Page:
DAVIDSON — The candidate in North Carolina’s Republican U.S. Senate primary with backing from the party’s Washington establishment came under little direct criticism Tuesday night as his top rivals had their first real chance to challenge him face to face.
Thom Tillis, the speaker of the North Carolina House, defended his legislative record while tea party favorite Greg Brannon picked at him on the health care overhaul and national education standards. Tillis criticized Brannon on a gun rights question and said he was proud of leading the Republican takeover in North Carolina politics after the GOP had been out of power for 140 years.
For his part, Tillis aimed his words largely at freshman Democratic Sen. Kay Hagan, one of the nation’s most vulnerable Democrats seeking re-election this November. Her seat is considered critical to Republicans for the six additional seats they need to win this fall to take control of the Senate.
“I’m running for the U.S. Senate because Kay Hagan’s failed the people of North Carolina,” Tillis said during the live TV debate on the Davidson College campus north of Charlotte. “I led a conservative revolution in Raleigh the liberals don’t like and conservatives like a lot.”
Brannon, along with Baptist minister Mark Harris and former Army nurse Heather Grant, shared the stage with Tillis for the campaign’s first TV forum two weeks away from the primary. In-person absentee voting begins on Thursday. The leading primary vote-getter needs more than 40 percent of the vote to avoid a mid-July runoff. Two more debates were expected in the next week, including one Wednesday night.
Tillis, the leading fundraiser in the eight-candidate primary, faced few direct accusations from the other three Republicans in the debate, giving him time to try to convince primary voters that he’s the best candidate to challenge Hagan.
Brannon said North Carolina took on the new Common Core national education standards distrusted by conservatives under Tillis’ watch in the legislature. State education leaders approved them while Tillis was a House member but not yet speaker. Brannon also attempted to suggest that Tillis isn’t that committed to repealing the Affordable Care Act, pointing out that while he was speaker in 2011 the House voted in favor of operating a state online health insurance exchange.
“Again this is a distinction between Thom and I,” Brannon said, pointing out that the Constitution makes no reference to federal powers over health care. “The state is sovereign on these issues.”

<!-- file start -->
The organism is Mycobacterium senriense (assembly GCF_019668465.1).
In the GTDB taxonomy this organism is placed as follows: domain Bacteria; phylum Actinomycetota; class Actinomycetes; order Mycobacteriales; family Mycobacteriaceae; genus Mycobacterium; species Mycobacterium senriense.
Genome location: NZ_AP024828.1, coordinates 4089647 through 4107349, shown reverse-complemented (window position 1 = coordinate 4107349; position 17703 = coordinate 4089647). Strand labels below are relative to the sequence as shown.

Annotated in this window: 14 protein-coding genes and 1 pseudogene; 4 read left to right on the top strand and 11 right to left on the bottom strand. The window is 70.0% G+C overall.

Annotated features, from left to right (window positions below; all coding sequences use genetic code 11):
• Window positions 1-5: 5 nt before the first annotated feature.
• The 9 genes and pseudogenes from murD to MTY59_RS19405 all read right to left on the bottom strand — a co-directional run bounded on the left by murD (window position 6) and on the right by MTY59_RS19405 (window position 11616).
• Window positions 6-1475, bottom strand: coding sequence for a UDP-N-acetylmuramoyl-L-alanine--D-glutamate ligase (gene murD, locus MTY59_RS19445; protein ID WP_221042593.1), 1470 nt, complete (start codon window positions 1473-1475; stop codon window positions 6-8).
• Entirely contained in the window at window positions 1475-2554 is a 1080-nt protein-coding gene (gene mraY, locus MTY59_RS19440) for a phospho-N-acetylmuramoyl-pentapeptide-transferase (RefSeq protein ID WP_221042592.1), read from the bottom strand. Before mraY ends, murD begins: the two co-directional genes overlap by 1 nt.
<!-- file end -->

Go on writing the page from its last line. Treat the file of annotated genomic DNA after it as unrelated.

Tillis responded that the House passed a bill in 2011 directing state attorneys to challenge the law in court. A Democratic governor vetoed the bill and it never became law. The General Assembly last year refused to expand Medicaid and operate an exchange.
“We’ve done everything within our legal power to try to stop this bill — this disaster,” Tillis said.
Tillis later criticized Brannon in response to a voter’s question about whether the candidates would support allowing convicted felons and people with mental health issues to own guns. Brannon responded that Tillis misunderstood him.
Harris, the former president of the North Carolina Baptist State Convention, and Grant didn’t criticize Tillis by name. But Harris suggested his integrity made him the most qualified.
“You can have all the money, you can have all the experience, you can have all the knowledge of the Constitution and whatever,” Harris said. “But if you don’t have character, what do you really have?”
Hagan and other Democrats have focused squarely on Tillis in recent commercials. Tillis has accused them of trying to meddle in the GOP primary by attempting to weaken his candidacy.
Political cash has poured into North Carolina — more than $13 million in outside spending already by super PACs and other political committees, according to the Center for Responsive Politics.
Most of that money has been spent against Hagan, who faces her own primary next month against two little-known opponents. Her campaign spent Tuesday night sending out emails, mostly criticizing Tillis.